Since his 2015 Major League debut, Miguel Castro has been considered a pitcher with a great deal of talent that has never been able to consistently put it all together, leading to a mostly mediocre career. Are the Mets crazy for regularly relying on him late in games?
When the Mets obtained relief pitcher Miguel Castro from the Orioles for a minor league starting pitcher named Kevin Smith at least year’s trade deadline, it was described as a win-now move. Smith is probably another year or two away from pitching in the majors, while Castro already had 5+ seasons under his belt. The fact that those seasons were marked by uninspiring ERAs and wildness was not enough to deter the Mets from taking a chance. Truthfully, the Mets were more than a Castro away from the postseason, and their sub-.500 record was not his fault. Still, his 10 Mets games in 2020 were similar to the 220 previous games he pitched in stints with the Blue Jays, Rockies, and Orioles. While Castro struck out 14 batters in just 9 innings, he also yielded 11 hits, 8(!) walks, and 4 earned runs.
Castro entered this season with a career WHIP (Walks+Hits per Innings Pitched) of almost 1.5, and a 4.6 walks per 9 innings. In other words, for a reliever with shut-down stuff, he doesn’t have much of a history of shutting teams down. So it’s not hard to understand why many considered him an after-thought when judging the team’s bullpen during spring training. With so much focus on Edwin Diaz, Jeurys Familia, Dellin Betances, Robert Gsellman, and Seth Lugo, as well as newly-acquired Trevor May and Aaron Loup, there just wasn’t much expectation that the Mets would be regularly relying on Miguel Castro. Still, there he was on the Mets opening night, in the 7th inning of a tight ballgame against the Phillies. And there he was again in the 7th inning of game 2, just after the Mets opened up a lead against the Phillies. And then again, in the 7th inning of the Mets 4th game of the season, their home opener, this time with the Mets 1-run down to the Marlins. Castro’s next appearance was in the Mets 6th game of the season, pitching in the 5th and 6th innings of the first game of a doubleheader. It is worth noting that even though the Mets had only played one game between Castro appearances, 4 days had passed between the two appearances. The disruption in the Mets schedule in the first few weeks of the season, due to weather and to the Washington Nationals bout with COVID, has been a key storyline, and in this case, meant that while Castro was appearing regularly, there were other relievers who hadn’t been getting much, or virtually any (in Gsellman’s case) innings in. So, after his 4th appearance this season, more than a week went by until Castro pitched again, this time in the Mets brutal 14-6 loss to the Cubs this past Wednesday night.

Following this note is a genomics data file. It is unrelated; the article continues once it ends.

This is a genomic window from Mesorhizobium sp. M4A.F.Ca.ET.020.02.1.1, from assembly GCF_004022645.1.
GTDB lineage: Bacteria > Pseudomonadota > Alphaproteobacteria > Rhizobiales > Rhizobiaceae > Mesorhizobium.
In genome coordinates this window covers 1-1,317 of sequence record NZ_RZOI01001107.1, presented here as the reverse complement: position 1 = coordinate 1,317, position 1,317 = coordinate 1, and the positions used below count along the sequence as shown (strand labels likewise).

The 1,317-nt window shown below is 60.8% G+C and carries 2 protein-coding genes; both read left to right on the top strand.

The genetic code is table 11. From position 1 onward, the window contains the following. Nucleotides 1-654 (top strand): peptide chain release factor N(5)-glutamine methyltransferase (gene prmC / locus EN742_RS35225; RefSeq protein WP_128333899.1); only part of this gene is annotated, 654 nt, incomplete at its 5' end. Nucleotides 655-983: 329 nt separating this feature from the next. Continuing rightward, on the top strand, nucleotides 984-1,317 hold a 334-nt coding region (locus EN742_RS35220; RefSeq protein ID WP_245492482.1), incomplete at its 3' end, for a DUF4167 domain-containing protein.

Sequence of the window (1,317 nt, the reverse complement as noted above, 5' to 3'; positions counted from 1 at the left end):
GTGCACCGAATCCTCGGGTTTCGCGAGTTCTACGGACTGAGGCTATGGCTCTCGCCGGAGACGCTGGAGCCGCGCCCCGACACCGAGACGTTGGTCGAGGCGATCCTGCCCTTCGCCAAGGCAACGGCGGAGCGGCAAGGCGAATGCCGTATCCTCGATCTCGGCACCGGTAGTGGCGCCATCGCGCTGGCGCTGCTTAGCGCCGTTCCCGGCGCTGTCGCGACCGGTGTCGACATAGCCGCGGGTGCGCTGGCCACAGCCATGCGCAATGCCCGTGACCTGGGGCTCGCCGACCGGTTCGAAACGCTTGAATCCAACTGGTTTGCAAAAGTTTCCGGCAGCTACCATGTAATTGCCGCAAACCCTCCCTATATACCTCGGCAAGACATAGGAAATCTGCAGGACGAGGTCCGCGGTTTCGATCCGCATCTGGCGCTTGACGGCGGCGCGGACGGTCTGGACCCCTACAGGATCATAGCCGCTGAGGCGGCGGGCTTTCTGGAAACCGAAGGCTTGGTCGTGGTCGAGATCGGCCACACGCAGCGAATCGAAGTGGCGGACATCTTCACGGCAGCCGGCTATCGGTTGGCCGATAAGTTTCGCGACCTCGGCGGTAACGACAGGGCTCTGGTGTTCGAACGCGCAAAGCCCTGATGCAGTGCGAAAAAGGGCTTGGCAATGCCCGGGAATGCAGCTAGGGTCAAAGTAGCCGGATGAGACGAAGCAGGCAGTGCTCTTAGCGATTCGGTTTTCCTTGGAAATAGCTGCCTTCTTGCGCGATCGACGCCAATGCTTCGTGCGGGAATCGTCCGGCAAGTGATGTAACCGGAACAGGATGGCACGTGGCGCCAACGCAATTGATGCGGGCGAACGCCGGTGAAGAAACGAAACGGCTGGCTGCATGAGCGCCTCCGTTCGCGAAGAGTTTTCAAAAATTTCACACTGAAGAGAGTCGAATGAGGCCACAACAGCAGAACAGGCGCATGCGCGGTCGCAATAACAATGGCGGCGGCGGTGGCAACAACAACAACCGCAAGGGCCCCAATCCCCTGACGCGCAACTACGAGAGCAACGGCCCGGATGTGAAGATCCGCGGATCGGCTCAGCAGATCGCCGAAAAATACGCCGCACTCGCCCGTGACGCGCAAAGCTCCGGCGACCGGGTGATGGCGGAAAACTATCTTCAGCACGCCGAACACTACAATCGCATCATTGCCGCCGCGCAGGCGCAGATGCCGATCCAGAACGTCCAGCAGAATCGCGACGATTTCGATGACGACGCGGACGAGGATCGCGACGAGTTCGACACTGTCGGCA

As of this morning, Castro has already pitched twice more since that Wednesday night game. He’s currently second among Mets relievers in games and innings pitched (Diaz is first in both categories) and is first in strikeouts (12 in 7 innings). Of course, Castro isn’t competing against the other Mets relievers. On paper he’s been competing against other teams in the National League. In reality, he’s competing against his own history, and in that respect, so far so good. Miguel Castro is only two innings away from matching his Mets appearances from last season. He has a 2.57 ERA to go along with those 12 strikeouts. Just as importantly, he has only walked 2 batters. And while the 8 hits he’s given up in those 7 innings don’t suggest a string of lights out performances, he has been one of the top performers in a bullpen that has been better than expected in the team’s first 17 games.
For those who want to look beyond the stats, it’s worth noting that Castro has 3 reliable pitches: an upper 90’s sinking fastball, a mid-80’s slider with late-breaking action, and a deceptive low-90’s change-up. Most short relievers these days are 2-pitch pitchers, so the fact that Castro has this added dimension to his repertoire makes him intriguing. For a few years now he’s been someone to watch who just hasn’t lived up to hopes. So far this season, the Mets have been pinning their hopes on him pretty regularly, and the results have been there.
Miguel Castro may not have been considered a vital cog in the Mets bullpen machine coming into the season, however manager Luis Rojas has literally been trusting him in important moments since day one. For the time being, especially as the Mets wait on Lugo’s return from injury, it appears that Castro’s early-season reliability has earned him this important role moving forward.